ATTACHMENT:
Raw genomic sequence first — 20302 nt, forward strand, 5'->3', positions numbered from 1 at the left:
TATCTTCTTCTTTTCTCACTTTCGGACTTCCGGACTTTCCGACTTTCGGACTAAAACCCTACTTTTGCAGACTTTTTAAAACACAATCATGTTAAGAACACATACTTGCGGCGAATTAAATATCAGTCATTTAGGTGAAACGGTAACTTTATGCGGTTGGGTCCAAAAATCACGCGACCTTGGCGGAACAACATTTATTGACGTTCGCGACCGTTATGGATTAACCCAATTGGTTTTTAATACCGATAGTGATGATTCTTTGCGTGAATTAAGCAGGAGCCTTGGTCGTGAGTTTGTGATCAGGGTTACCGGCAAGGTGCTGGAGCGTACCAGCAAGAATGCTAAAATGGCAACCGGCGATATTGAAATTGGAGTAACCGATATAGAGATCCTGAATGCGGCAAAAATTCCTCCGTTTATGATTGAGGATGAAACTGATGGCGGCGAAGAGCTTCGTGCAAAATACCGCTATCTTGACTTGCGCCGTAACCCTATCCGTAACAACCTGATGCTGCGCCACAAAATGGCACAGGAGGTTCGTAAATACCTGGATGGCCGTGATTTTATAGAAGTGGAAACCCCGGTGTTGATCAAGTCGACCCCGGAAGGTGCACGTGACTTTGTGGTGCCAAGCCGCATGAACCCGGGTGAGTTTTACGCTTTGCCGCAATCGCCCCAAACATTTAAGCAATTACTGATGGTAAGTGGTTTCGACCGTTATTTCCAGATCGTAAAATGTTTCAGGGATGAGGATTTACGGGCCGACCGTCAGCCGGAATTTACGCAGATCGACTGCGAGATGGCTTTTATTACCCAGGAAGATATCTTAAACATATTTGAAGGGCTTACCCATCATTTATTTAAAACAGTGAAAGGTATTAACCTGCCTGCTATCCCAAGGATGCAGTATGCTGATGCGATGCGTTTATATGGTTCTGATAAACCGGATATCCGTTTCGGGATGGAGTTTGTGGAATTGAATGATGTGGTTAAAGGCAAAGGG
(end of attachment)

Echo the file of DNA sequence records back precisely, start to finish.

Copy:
Raw genomic sequence first — 20302 nt, forward strand, 5'->3', positions numbered from 1 at the left:
TATCTTCTTCTTTTCTCACTTTCGGACTTCCGGACTTTCCGACTTTCGGACTAAAACCCTACTTTTGCAGACTTTTTAAAACACAATCATGTTAAGAACACATACTTGCGGCGAATTAAATATCAGTCATTTAGGTGAAACGGTAACTTTATGCGGTTGGGTCCAAAAATCACGCGACCTTGGCGGAACAACATTTATTGACGTTCGCGACCGTTATGGATTAACCCAATTGGTTTTTAATACCGATAGTGATGATTCTTTGCGTGAATTAAGCAGGAGCCTTGGTCGTGAGTTTGTGATCAGGGTTACCGGCAAGGTGCTGGAGCGTACCAGCAAGAATGCTAAAATGGCAACCGGCGATATTGAAATTGGAGTAACCGATATAGAGATCCTGAATGCGGCAAAAATTCCTCCGTTTATGATTGAGGATGAAACTGATGGCGGCGAAGAGCTTCGTGCAAAATACCGCTATCTTGACTTGCGCCGTAACCCTATCCGTAACAACCTGATGCTGCGCCACAAAATGGCACAGGAGGTTCGTAAATACCTGGATGGCCGTGATTTTATAGAAGTGGAAACCCCGGTGTTGATCAAGTCGACCCCGGAAGGTGCACGTGACTTTGTGGTGCCAAGCCGCATGAACCCGGGTGAGTTTTACGCTTTGCCGCAATCGCCCCAAACATTTAAGCAATTACTGATGGTAAGTGGTTTCGACCGTTATTTCCAGATCGTAAAATGTTTCAGGGATGAGGATTTACGGGCCGACCGTCAGCCGGAATTTACGCAGATCGACTGCGAGATGGCTTTTATTACCCAGGAAGATATCTTAAACATATTTGAAGGGCTTACCCATCATTTATTTAAAACAGTGAAAGGTATTAACCTGCCTGCTATCCCAAGGATGCAGTATGCTGATGCGATGCGTTTATATGGTTCTGATAAACCGGATATCCGTTTCGGGATGGAGTTTGTGGAATTGAATGATGTGGTTAAAGGCAAAGGG